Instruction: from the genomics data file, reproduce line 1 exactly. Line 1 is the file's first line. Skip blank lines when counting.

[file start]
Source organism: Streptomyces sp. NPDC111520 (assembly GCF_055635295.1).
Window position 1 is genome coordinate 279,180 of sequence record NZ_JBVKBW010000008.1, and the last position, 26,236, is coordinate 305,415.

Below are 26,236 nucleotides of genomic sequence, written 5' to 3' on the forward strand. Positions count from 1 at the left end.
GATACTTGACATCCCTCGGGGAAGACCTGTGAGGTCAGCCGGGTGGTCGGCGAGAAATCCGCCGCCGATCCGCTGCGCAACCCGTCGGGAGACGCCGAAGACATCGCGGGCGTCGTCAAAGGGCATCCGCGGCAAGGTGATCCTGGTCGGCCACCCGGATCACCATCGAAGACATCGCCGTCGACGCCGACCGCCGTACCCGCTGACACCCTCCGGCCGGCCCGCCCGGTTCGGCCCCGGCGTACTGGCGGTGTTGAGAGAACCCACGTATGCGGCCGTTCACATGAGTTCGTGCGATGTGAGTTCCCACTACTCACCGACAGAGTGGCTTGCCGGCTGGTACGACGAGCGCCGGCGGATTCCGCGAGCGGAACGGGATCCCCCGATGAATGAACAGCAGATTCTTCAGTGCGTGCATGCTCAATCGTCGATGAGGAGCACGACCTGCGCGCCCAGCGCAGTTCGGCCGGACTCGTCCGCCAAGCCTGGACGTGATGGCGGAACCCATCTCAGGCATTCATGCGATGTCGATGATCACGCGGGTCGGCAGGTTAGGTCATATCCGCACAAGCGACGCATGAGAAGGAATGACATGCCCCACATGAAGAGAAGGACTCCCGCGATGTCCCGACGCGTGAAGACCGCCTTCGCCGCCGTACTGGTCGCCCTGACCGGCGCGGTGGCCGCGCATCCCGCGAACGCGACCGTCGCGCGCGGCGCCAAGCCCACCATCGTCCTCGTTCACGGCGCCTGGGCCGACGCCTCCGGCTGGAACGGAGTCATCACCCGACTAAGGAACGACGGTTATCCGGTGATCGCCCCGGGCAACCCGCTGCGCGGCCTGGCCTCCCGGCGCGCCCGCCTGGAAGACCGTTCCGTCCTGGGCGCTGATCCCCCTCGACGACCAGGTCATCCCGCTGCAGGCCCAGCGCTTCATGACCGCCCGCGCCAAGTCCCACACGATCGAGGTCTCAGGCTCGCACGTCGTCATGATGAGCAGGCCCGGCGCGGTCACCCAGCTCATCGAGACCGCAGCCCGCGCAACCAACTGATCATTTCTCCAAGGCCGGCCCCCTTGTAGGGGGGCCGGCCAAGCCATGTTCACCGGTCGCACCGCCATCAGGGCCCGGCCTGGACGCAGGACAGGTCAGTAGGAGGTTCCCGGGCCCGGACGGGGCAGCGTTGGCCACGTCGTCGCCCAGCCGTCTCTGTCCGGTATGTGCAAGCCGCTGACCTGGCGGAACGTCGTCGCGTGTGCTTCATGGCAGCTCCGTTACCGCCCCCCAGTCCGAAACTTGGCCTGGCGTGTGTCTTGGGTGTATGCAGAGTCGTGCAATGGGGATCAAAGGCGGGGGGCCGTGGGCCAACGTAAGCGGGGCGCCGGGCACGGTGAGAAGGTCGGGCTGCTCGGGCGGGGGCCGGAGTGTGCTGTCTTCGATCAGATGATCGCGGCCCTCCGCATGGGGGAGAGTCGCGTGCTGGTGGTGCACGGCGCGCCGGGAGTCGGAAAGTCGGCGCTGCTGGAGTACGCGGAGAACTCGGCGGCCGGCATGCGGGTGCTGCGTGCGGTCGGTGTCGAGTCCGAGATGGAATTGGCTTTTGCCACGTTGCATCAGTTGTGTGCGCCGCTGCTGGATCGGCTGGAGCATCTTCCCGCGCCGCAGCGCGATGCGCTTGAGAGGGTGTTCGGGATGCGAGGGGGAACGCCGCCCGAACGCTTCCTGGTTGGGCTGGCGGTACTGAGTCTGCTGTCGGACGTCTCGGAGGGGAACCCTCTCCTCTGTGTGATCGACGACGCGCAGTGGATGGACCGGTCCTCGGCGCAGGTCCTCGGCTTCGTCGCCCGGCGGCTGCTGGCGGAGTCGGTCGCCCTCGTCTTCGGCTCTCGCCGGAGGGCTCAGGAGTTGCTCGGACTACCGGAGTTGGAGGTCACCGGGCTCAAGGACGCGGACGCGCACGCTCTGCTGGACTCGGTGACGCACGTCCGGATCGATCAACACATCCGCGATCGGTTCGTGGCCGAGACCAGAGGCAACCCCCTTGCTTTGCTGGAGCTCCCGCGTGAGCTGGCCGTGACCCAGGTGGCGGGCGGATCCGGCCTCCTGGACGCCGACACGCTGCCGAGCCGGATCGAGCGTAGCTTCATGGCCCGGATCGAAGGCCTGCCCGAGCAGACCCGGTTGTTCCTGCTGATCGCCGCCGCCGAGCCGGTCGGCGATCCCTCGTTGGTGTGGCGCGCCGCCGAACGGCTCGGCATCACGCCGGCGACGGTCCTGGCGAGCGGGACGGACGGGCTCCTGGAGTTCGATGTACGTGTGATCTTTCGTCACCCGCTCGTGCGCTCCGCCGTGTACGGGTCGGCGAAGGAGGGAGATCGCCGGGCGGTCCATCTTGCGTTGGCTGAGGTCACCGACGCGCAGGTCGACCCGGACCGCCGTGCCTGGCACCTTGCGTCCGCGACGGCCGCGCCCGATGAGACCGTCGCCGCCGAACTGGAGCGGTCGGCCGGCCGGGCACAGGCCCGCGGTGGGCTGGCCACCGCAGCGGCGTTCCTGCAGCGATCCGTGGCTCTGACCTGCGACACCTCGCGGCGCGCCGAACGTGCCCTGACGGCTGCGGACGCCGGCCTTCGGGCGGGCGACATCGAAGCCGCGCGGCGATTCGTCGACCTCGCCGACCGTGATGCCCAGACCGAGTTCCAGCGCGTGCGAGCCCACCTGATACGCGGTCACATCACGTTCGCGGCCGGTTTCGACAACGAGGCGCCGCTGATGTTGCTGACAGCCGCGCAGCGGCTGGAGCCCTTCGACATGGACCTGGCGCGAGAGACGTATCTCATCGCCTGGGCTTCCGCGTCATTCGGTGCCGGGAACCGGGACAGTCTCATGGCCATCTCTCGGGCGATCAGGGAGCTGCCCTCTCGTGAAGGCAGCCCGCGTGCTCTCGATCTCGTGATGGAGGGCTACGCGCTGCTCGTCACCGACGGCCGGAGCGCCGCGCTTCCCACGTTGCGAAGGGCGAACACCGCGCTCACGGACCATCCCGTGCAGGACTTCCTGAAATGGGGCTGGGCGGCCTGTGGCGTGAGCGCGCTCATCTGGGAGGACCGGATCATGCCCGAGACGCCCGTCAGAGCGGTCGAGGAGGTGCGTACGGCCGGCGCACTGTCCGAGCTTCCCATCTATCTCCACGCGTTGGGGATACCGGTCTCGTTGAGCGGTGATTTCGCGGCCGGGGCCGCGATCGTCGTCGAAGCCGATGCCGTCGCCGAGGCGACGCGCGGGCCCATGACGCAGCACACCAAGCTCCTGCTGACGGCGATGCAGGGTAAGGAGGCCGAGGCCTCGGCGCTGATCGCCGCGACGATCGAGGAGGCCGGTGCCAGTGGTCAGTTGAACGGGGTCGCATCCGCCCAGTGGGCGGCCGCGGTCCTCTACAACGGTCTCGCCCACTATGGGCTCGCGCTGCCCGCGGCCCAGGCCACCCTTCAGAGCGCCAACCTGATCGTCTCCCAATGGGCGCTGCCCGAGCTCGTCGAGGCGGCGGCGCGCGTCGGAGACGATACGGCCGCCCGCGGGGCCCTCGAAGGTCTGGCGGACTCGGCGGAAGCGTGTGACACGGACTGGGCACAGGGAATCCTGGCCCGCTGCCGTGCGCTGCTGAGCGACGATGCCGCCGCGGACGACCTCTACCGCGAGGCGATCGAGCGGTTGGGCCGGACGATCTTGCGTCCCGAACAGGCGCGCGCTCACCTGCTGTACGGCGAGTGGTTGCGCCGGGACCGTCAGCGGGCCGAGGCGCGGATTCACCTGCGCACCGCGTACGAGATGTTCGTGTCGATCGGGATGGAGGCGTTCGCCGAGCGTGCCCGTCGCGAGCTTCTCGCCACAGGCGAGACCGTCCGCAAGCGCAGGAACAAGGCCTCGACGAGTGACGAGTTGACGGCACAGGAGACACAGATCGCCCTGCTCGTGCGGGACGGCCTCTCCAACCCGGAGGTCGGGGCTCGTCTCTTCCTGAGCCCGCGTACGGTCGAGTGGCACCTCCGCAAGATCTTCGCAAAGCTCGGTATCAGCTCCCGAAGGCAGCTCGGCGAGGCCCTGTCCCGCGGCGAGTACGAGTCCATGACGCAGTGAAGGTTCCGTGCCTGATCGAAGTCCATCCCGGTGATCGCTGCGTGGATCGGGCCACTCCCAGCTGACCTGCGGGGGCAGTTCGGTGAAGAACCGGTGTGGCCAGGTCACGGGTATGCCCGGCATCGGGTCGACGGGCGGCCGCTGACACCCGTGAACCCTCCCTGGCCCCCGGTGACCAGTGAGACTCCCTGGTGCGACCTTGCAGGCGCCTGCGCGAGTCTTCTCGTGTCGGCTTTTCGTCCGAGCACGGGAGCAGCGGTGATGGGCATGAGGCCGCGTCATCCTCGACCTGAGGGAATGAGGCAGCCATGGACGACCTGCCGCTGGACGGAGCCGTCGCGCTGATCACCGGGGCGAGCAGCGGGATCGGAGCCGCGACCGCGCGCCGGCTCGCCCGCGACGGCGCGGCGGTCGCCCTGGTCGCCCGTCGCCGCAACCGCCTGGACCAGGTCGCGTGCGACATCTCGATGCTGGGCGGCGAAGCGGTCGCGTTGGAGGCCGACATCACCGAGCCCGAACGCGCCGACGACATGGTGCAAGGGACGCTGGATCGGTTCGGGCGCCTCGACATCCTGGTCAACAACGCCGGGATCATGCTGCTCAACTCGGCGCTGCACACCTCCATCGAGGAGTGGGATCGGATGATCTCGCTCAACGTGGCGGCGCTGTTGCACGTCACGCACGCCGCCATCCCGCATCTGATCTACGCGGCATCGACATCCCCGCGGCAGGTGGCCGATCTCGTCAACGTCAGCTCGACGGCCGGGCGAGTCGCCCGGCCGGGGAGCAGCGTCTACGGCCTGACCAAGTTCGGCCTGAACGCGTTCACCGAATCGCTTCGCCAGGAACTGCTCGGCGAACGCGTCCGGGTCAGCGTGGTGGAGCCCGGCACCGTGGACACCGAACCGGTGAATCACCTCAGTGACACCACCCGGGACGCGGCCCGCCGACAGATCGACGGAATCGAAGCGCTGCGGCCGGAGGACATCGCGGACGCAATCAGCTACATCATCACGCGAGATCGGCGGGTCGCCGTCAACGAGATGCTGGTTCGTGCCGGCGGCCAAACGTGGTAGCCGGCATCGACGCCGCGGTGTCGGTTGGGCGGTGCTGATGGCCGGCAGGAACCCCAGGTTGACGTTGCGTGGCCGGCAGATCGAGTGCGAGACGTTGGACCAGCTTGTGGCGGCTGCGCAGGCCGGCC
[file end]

Source organism: Streptomyces sp. NPDC111520 (assembly GCF_055635295.1).